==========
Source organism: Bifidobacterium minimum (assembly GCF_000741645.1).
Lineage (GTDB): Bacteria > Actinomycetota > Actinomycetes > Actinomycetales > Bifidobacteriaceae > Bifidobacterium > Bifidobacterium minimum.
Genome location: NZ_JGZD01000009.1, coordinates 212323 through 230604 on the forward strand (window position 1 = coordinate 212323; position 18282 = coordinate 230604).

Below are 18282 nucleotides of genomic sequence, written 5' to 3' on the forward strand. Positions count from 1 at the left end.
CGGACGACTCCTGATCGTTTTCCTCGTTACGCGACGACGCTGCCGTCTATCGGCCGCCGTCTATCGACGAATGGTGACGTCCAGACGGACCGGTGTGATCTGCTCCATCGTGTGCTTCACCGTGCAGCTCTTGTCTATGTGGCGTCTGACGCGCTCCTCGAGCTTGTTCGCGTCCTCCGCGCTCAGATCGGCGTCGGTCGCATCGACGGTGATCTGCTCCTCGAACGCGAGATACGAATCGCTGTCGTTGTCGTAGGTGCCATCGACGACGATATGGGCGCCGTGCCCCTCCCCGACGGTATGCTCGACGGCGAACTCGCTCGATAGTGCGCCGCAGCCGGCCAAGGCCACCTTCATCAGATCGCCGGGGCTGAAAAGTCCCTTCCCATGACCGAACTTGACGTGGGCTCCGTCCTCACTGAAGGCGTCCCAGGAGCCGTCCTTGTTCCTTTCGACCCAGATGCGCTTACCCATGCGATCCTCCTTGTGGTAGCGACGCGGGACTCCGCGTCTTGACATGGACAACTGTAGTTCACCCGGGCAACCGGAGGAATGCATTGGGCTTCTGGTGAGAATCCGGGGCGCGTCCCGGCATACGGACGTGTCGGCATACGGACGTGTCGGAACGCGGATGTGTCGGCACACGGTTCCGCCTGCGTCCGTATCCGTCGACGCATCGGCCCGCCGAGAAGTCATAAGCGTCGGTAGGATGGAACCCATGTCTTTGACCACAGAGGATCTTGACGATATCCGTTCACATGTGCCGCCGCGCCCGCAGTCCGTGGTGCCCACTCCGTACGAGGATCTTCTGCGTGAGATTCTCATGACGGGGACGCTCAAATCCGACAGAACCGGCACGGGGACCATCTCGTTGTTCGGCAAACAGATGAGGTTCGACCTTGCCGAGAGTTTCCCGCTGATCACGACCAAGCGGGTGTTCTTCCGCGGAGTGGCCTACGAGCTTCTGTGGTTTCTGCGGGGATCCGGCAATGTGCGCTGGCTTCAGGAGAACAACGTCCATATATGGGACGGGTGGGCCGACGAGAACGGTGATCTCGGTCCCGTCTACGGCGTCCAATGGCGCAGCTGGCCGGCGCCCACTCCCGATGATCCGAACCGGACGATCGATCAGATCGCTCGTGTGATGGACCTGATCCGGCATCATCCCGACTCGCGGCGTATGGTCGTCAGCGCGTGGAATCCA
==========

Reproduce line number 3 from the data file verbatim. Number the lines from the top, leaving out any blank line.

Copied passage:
Genome location: NZ_JGZD01000009.1, coordinates 212323 through 230604 on the forward strand (window position 1 = coordinate 212323; position 18282 = coordinate 230604).